Research, Inc., No. CIV.A.10-526, 2010 WL 2813015, at *7 (E.D. Pa. Jul. 14, 2010) ("The Court is persuaded by the law of other district courts holding that false marking claims are fraud-based claims subject to Rule 9(b)'s heightened pleading standards."); Brinkmeier v. BIC Corp., Nos. CIV.A. 09-860-SLR, 10-01-SLR, 2010 WL 3360568, at *8 (D. Del. Aug. 25, 2010) ("BIC") ("The court agrees with the United States District Court for the Eastern District of Pennsylvania, and other districts, that the heightened pleading standard of Rule 9(b) applies to section 292 claims."); see also Exergen v. Wal-mart Stores, Inc., 575 F.3d 1312, 1330-31 (Fed. Cir. 2009) (finding that Rule 9(b) standards apply to inequitable conduct claims, which also require a showing of intent to deceive). Courts have noted, however, that "a relaxed Rule 9(b) standard may apply `when essential information lies uniquely within another party's control.'" BIC, 2010 WL 33605678, at *5 (citing Exergen, 575 F.3d at 1330-31; In re Burlington Coat Factory Sec. Litig., 114 F.3d 1410, 1418 (3d Cir. 1997)). As a result, "a plaintiff may plead based upon information and belief, `but only if the pleading sets forth specific facts upon which the belief is reasonably based.'" Id. Courts have emphasized that "boilerplate and conclusory allegations will not suffice." BIC, 2010 WL 33605678, at *5 (citing Burlington, 114 F.3d at 1418). Instead, plaintiffs must offer "factual allegations that make their theoretically viable claim plausible." Id. Here, Plaintiff alleges, "on information and belief," that Defendant "has repeatedly and knowingly violated 35 U.S.C. § 292(a) by falsely marking numerous units of its products for the purpose of deceiving the public into believing that the products were covered by valid patents when, in fact, such patents had expired." (Compl. ¶¶ 2, 10.) In support of these claims, Plaintiff alleges that Defendant is a "highly sophisticated business entity" with "extensive experience with the application for, procurement of, and publication of its patents" (id. ¶ 12); that Defendant "has 8
marked and continues to mark many of its products with expired patents (id. ¶ 38); and that Defendant, based on its experience with the patent process, "knows or reasonably should know that it is falsely marking its  products with an expired patent." (Id. ¶ 20.) Defendant argues for dismissal of Plaintiff's claim based on Plaintiff's failure to offer any facts supporting his allegations of deceptive purpose on the part of Defendant. (Def.'s Mot. Dismiss 16-17.) The Court agrees. Even under a relaxed 9(b) standard, a plaintiff must allege sufficient underlying facts from which a court may reasonably infer that the defendant intended to deceive the public. BIC, 2010 WL 33605678, at *5 (citing Burlington, 114 F.3d at 1418). In a nearly identical action recently brought by the same Plaintiff in front of another court of the Eastern District of Pennsylvania, the court dismissed Plaintiff's claim based on his failure to allege "specific facts showing Defendant's knowledge of falsity or intent to deceive." Hollander, 2010 WL 2813015, at *6. Although Plaintiff has alleged that Defendant knew or reasonably should have known that the products were marked with expired patents, Plaintiff attempts to support these obligations by averring merely that: (1) Defendant knows the patents have limited duration; (2) the patents at issue expired; and (3) Defendant continued to mark its products with those patents after expiration. Those allegations do not sufficiently articulate knowledge of falsity or intent to deceive because Defendant's knowledge of the limited duration of patents and the actual expiration of the patents do not create an inference that Defendant knew that the patents at issue actually expired. Moreover, Plaintiff's allegations based on information and belief are insufficient under Rule 9(b) where Plaintiff has failed to set forth specific facts upon which such belief is reasonably based. Therefore, Plaintiff's allegations do not meet Rule 9(b)'s heightened pleading standards. Id. Similarly, in Brinkmeier v. Graco, 684 F. Supp. 2d at 553, a district court within the Third Circuit found that allegations that the defendant merely knew or should know that the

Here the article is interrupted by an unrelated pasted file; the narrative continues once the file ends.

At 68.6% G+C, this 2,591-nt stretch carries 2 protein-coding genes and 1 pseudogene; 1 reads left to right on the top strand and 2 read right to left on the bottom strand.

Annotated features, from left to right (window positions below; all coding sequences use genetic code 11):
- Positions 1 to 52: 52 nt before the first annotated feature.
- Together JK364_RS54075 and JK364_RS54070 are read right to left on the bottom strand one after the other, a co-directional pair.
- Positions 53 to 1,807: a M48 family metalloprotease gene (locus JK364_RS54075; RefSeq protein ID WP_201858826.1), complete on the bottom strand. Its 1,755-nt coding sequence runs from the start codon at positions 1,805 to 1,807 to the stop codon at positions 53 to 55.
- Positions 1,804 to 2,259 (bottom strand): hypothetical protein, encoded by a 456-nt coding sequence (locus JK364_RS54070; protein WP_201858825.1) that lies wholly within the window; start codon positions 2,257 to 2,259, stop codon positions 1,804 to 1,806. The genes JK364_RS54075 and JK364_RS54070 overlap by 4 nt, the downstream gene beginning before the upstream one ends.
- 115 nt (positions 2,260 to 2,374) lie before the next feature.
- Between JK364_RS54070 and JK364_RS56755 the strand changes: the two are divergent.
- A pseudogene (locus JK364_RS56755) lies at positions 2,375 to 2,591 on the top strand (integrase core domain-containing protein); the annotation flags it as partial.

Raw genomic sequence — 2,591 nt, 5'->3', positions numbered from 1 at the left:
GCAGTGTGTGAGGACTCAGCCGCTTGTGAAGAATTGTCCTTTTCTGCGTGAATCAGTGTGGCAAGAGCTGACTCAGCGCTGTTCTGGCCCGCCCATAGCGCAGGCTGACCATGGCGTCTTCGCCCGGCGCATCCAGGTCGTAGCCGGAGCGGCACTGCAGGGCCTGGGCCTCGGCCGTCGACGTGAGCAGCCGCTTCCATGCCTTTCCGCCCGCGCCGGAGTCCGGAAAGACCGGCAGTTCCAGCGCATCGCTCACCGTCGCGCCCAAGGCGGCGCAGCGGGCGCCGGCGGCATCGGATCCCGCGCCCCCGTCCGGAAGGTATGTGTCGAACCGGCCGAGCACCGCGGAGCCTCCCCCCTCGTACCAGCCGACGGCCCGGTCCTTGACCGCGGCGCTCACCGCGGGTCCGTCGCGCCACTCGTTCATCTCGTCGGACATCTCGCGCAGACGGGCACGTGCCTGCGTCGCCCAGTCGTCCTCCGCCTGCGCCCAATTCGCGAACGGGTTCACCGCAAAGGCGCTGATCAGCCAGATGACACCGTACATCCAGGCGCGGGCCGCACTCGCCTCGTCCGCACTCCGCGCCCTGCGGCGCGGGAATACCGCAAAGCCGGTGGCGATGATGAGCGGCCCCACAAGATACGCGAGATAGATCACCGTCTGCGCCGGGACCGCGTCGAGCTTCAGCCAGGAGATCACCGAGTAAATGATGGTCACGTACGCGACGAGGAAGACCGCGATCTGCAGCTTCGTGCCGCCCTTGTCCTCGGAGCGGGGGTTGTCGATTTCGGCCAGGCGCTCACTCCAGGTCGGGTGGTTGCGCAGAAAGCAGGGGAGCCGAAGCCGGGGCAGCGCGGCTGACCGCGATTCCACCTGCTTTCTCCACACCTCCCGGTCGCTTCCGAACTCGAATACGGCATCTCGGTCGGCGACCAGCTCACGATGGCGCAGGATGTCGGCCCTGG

products were falsely marked, and that the defendant marked the products with expired patents "for the purpose of deceiving the public" did not, on their own, "supply enough factual matter to suggest an intent to deceive." Indeed, the court found such allegations insufficient to fulfill even the liberal pleading standards of 8(a). Id. By way of contrast, the court found that the plaintiff had sufficiently pled intent to deceive with respect to two other false marking claims. For those claims, the plaintiff supported its allegations by averring that the defendant had been sued by two competitors for infringing the same patent and had revised its patent markings multiple times since the patents had expired. Id. In the case at bar, Plaintiff offers no such factual support for Defendant's alleged knowledge of falsity or intent to deceive. Accordingly, the Court finds that Plaintiff has failed to allege the intent necessary to assert a plausible claim under the heightened pleading standards of Rule 9(b), and therefore grants Defendant's Motion to Dismiss on these grounds.4 IV. CONCLUSION For the foregoing reasons, the Court denies Defendant's Motion to Stay and grants the Motion to Dismiss. The dismissal of this action is without prejudice, and the Court grants Plaintiff leave to submit an amended complaint on or before November 22, 2010. An appropriate order follows.
The Court notes that Defendant has also moved to dismiss Plaintiff's Complaint based on the proposition that an expired patent does not constitute an "unpatented" article within the meaning 35 U.S.C. § 292(a), and that some of the products in question are still covered under valid patents. The Court declines to address these issues based on its dismissal of the claim on other grounds. 10
Disclaimer: Justia Dockets & Filings provides public litigation records from the federal appellate and district courts. These filings and docket sheets should not be considered findings of fact or liability, nor do they necessarily reflect the view of Justia.
Why Is My Information Online?